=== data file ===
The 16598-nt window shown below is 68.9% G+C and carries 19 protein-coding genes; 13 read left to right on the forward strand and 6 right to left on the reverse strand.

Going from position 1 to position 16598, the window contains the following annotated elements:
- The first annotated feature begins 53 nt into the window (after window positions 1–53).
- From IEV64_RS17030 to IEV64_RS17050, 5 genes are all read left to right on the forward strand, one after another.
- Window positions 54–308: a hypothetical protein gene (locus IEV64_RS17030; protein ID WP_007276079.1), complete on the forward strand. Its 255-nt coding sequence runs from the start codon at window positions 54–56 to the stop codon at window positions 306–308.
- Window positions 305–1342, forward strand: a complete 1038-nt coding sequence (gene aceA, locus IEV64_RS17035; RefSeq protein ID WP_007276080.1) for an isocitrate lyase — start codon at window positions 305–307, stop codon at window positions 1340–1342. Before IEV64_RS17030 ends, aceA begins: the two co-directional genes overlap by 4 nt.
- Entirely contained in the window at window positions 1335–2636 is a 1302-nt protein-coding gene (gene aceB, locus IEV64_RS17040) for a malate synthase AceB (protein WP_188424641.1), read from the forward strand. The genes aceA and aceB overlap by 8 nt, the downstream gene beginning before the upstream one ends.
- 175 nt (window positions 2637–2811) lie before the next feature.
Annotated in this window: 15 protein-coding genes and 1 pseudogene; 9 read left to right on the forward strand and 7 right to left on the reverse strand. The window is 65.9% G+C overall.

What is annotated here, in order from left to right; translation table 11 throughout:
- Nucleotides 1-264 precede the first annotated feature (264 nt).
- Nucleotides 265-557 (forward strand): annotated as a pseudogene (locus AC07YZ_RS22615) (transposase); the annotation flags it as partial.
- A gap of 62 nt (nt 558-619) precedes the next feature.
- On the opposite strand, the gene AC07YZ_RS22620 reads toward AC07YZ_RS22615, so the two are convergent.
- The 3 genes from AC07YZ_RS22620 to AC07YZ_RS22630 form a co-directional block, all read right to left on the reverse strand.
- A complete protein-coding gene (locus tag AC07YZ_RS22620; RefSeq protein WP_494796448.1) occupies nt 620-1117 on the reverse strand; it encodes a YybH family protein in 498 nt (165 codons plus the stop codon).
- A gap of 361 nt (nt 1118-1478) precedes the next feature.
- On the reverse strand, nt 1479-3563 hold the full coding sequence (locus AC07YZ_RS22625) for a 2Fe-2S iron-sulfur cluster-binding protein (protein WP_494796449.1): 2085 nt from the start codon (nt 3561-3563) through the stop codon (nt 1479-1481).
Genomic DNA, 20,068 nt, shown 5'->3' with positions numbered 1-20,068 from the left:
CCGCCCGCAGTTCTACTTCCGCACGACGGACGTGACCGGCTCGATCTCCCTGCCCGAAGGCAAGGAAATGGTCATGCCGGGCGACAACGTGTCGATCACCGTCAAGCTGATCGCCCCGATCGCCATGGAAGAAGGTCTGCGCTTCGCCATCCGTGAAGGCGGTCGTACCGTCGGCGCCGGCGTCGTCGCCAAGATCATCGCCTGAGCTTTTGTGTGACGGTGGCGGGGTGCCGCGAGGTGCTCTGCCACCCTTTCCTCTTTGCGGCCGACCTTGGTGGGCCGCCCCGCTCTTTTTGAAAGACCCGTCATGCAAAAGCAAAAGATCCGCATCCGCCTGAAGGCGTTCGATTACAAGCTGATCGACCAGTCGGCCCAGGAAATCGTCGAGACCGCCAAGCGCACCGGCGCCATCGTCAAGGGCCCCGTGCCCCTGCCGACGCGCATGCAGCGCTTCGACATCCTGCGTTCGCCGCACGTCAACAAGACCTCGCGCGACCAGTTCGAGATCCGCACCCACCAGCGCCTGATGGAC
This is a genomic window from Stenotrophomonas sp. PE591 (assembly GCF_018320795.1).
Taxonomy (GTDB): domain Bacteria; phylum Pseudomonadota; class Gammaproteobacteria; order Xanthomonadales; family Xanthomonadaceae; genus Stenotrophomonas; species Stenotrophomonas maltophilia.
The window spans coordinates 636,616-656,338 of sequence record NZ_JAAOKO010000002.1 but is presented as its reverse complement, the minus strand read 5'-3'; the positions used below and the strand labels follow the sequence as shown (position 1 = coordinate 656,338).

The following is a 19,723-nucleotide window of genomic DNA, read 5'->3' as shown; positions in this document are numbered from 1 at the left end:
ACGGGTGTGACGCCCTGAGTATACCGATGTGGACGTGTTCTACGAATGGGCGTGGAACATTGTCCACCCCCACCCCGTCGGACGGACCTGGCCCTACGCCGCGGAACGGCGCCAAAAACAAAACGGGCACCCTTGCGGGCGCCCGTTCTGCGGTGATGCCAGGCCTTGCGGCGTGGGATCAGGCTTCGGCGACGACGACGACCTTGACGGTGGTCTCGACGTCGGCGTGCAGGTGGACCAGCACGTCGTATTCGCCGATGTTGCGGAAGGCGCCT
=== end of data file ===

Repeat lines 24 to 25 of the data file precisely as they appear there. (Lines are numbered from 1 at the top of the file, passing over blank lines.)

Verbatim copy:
The following is a 19,723-nucleotide window of genomic DNA, read 5'->3' as shown; positions in this document are numbered from 1 at the left end:
ACGGGTGTGACGCCCTGAGTATACCGATGTGGACGTGTTCTACGAATGGGCGTGGAACATTGTCCACCCCCACCCCGTCGGACGGACCTGGCCCTACGCCGCGGAACGGCGCCAAAAACAAAACGGGCACCCTTGCGGGCGCCCGTTCTGCGGTGATGCCAGGCCTTGCGGCGTGGGATCAGGCTTCGGCGACGACGACGACCTTGACGGTGGTCTCGACGTCGGCGTGCAGGTGGACCAGCACGTCGTATTCGCCGATGTTGCGGAAGGCGCCT